Italian Trulli
Figure 1: Our method learns a better manipulation of the latent space compared to GANalyze. For each figure, the x-axis represents the α-value and the y-axis represents the mean.

Following GANalyze, we examined redness, colorfulness, brightness, simplicity, squareness, centeredness and object size. We observe that both methods follow similar trends except colorfulness and object size. In particular, our method prefers to increase colorfulness and object size with increasing α values. Figure 2 shows some of the samples generated by our method and GANalyze. As can be seen from the visual results, our method is capable of performing several diverse manipulations on the input images.

  • Redness: is calculated as the normalized number of red pixels.
  • Colorfulness: is calculated by the metric from this paper.
  • Brightness: is calculated as the average pixel value after the grayscale transformation.
  • Simplicity: is computed as a histogram of pixel intensity used to measure entropy.
  • Object Size: Following GANalyze, we used Mask R-CNN to create a segmentation mask at the instance level of the generated image. For Object Size, we used the difference in the mask area when the α value increases or decreases.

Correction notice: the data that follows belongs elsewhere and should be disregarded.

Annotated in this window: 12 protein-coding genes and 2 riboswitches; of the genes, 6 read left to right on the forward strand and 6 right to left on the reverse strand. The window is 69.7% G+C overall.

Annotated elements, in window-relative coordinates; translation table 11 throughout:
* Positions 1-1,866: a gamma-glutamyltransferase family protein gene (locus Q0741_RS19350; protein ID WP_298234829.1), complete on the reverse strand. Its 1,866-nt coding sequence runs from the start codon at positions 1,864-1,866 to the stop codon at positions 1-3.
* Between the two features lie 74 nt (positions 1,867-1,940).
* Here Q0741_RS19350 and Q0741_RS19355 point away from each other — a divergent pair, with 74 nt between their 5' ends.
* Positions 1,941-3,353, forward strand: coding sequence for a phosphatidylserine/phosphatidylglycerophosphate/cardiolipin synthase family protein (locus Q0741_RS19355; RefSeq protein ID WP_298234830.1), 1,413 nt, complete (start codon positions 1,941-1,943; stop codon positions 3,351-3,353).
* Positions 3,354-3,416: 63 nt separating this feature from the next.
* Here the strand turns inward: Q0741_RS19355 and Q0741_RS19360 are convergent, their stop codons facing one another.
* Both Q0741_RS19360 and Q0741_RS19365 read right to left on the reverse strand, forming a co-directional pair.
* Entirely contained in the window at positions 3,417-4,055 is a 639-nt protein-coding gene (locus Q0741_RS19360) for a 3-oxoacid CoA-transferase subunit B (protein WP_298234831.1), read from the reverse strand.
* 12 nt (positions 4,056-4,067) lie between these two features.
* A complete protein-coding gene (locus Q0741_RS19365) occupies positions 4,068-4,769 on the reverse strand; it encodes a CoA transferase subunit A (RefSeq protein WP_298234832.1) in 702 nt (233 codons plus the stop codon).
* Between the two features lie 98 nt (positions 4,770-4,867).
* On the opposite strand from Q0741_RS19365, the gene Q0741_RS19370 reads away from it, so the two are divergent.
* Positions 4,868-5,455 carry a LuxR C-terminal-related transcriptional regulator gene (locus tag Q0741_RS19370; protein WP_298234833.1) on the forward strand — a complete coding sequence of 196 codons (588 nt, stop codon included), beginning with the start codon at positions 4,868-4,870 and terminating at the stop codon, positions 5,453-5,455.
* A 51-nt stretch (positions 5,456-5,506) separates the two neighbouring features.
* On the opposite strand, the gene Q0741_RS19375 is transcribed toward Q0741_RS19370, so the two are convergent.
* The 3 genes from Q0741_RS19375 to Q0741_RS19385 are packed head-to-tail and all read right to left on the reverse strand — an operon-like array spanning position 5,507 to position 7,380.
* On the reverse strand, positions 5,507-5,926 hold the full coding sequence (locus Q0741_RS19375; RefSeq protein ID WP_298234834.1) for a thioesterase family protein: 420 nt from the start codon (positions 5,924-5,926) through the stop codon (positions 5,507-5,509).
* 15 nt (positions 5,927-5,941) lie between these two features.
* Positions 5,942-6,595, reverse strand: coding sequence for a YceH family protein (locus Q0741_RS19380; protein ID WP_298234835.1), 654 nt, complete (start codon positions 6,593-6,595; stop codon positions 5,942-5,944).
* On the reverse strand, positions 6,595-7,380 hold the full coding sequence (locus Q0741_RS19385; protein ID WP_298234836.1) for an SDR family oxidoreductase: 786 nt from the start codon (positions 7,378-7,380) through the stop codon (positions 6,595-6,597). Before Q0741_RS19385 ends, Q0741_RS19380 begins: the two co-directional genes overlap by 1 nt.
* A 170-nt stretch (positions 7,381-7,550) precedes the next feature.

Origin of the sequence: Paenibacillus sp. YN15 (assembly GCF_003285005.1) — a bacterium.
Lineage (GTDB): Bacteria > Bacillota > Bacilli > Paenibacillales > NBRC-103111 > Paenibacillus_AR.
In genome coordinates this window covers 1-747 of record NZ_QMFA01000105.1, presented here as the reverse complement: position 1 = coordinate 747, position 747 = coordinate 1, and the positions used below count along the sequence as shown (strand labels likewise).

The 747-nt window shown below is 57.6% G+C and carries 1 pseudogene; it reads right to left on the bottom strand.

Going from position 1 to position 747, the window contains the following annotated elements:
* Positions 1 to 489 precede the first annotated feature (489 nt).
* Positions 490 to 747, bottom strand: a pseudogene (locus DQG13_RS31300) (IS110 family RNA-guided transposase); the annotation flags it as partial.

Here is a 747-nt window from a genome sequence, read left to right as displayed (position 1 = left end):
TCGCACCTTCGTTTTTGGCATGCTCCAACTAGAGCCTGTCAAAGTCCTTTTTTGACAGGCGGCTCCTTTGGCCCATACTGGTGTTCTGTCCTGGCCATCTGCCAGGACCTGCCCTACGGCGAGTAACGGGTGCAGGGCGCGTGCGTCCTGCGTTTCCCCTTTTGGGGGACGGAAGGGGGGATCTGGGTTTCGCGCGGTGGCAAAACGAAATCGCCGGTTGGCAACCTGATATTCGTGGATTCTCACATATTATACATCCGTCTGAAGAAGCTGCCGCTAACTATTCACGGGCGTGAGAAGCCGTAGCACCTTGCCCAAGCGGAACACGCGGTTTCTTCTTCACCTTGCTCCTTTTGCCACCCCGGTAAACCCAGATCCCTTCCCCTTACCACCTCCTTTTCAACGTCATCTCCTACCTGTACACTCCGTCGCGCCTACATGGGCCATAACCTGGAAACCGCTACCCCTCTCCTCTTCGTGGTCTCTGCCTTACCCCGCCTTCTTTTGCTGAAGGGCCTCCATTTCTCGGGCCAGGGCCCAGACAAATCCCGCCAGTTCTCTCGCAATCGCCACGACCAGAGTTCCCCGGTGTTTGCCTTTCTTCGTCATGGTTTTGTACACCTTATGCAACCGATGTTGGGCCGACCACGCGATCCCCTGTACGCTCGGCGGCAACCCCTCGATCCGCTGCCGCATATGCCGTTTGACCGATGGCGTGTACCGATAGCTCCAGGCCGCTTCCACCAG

• Centeredness: is calculated as the deviation between the centroid of the mask from the center of the frame.
  • Squareness: is calculated as the ratio of the length of the minor and major axes of an ellipse with the same normalized central moments as the mask.

Some Outputs

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Figure 2: Generated images created by our model and GANalyze


Conclusion and Limitations

Our method is limited to manipulating GAN-generated images. As with any image synthesis tool, our method faces similar concerns and dangers of misuse if it can be applied to images of people or faces for malicious purposes, as described in this paper. Our work also sheds light on the understanding of creativity and opens up possibilities to improve human-made art through GAN applications. On the other hand, we point out that using GAN-generated images as a proxy for creativity may bring its own limitations.




  author    = {Kocasari, Umut and Bag, Alperen and Atici, Efehan and Yanardag, Pinar},
  title     = {Exploring Latent Dimensions of Crowd-sourced Creativity},
  journal   = {NeurIPS 2021 Workshop on Machine Learning for Creativity and Design},
  year      = {2021},